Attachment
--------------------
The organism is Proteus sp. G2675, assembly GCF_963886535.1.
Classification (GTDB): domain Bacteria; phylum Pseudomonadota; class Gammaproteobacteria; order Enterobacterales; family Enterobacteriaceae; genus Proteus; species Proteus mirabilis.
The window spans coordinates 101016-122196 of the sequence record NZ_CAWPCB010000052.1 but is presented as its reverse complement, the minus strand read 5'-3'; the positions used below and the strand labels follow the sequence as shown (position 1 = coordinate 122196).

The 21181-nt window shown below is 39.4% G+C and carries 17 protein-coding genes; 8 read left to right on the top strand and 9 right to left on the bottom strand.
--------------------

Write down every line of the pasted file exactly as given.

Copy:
The organism is Proteus sp. G2675, assembly GCF_963886535.1.
Classification (GTDB): domain Bacteria; phylum Pseudomonadota; class Gammaproteobacteria; order Enterobacterales; family Enterobacteriaceae; genus Proteus; species Proteus mirabilis.
The window spans coordinates 101016-122196 of the sequence record NZ_CAWPCB010000052.1 but is presented as its reverse complement, the minus strand read 5'-3'; the positions used below and the strand labels follow the sequence as shown (position 1 = coordinate 122196).

The 21181-nt window shown below is 39.4% G+C and carries 17 protein-coding genes; 8 read left to right on the top strand and 9 right to left on the bottom strand.